loop

hi all i am making this script where i type i and it will move a servo bye the light and o does the sweep
but it won’t loop

//Arduino Control
int delaytime = 0;
int spin;
int angle;
#include <Servo.h>
Servo myservo;
int ledPin =  13;    // LED connected to digital pin 13
int incomingByte = 0;	// for incoming serial data
int pos = 0;
// The setup() method runs once, when the sketch starts

void setup()   {                
   Serial.begin(38400);
  myservo.attach(11);
}


void loop()                     
{
  if (Serial.available() > 0) {
    // read the incoming byte:
    incomingByte = Serial.read();
    loop;
    if(incomingByte == 105){
      spin = analogRead(0);

  Serial.println(spin, DEC);
  {
      myservo.write(spin);
   
    }
    }
    else if(incomingByte == 111){
    
  for(pos = 0; pos < 180; pos += 1)  // goes from 0 degrees to 180 degrees 
  {                                  // in steps of 1 degree 
    myservo.write(pos);              // tell servo to go to position in variable 'pos' 
    delay(15);                       // waits 15ms for the servo to reach the position 
  } 
  for(pos = 180; pos>=1; pos-=1)     // goes from 180 degrees to 0 degrees 
  {                                
    myservo.write(pos);              // tell servo to go to position in variable 'pos' 
    delay(15);                       // waits 15ms for the servo to reach the position 
  } 
} 
     
    }
  }

I'm not sure what effect loop; inside loop() will have, but I'm surmising it'll just keep going back to the top of loop() every time it sees loop;.

I've never seen loop being called from inside itself before....

void loop()                     
{
  if (Serial.available() > 0) {
    // read the incoming byte:
    incomingByte = Serial.read();
    loop;  // ?????????????????????????????????????????????????
    if(incomingByte == 105){
      spin = analogRead(0);

  Serial.println(spin, DEC);
  {

I’ve never seen loop being called from inside itself before…

That isn’t calling loop. (good job too)
It’s just verifying that the function point “loop” is zero or non-zero, and then discarding the result.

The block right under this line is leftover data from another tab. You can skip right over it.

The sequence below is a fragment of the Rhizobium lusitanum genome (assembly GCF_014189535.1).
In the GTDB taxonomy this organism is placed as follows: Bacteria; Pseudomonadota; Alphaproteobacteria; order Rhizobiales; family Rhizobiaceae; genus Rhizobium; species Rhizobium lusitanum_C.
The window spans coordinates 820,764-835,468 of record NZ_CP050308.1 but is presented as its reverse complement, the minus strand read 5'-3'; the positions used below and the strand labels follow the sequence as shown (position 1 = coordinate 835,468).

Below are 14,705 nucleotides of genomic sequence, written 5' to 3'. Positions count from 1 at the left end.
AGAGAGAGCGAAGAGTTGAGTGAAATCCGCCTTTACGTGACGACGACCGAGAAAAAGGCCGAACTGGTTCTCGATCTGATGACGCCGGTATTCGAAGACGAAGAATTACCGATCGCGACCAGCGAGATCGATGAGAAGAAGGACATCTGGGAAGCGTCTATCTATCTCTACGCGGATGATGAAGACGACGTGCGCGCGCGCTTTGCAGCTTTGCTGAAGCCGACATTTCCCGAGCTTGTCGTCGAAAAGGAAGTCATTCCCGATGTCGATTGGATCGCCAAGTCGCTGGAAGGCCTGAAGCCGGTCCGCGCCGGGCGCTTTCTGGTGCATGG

All a bit pointless.

I tidied the code up (uncompiled, untested)

#include <Servo.h>
Servo myservo;

void setup()   
{                
  Serial.begin(38400);
  myservo.attach(11);
}

void loop()                     
{
  if (Serial.available() > 0) 
  {
    // read the incoming byte:
    int incomingByte = Serial.read();
    if(incomingByte == 'i')
    {
      int spin = analogRead(0);
      Serial.println(spin, DEC);
      myservo.write(spin);
    }
    if(incomingByte == 'o')
    {
      for(int pos = 0; pos < 180; pos += 1)  // goes from 0 degrees to 179 degrees 
      {                                  // in steps of 1 degree 
        myservo.write(pos);              // tell servo to go to position in variable 'pos' 
        delay(15);                       // waits 15ms for the servo to reach the position 
      } 
      for(int pos = 180; pos>=1; pos-=1)     // goes from 180 degrees to 1 degrees 
      {                                
        myservo.write(pos);              // tell servo to go to position in variable 'pos' 
        delay(15);                       // waits 15ms for the servo to reach the position 
      } 
    } 
  }
}

It’s just verifying that the function point “loop” is zero or non-zero, and then discarding the result.

Must confess, I have no clue what that means… what’s a “function point”?

Sorry "function pointer" - bloody auto-complete.

Well I never got as far as pointers so I still have no idea what that loop; in the middle of loop() is doing.

It's doing nothing, I just told you.

It's just like writing 42; in the middle of your code - it isn't syntactically wrong, just pointless.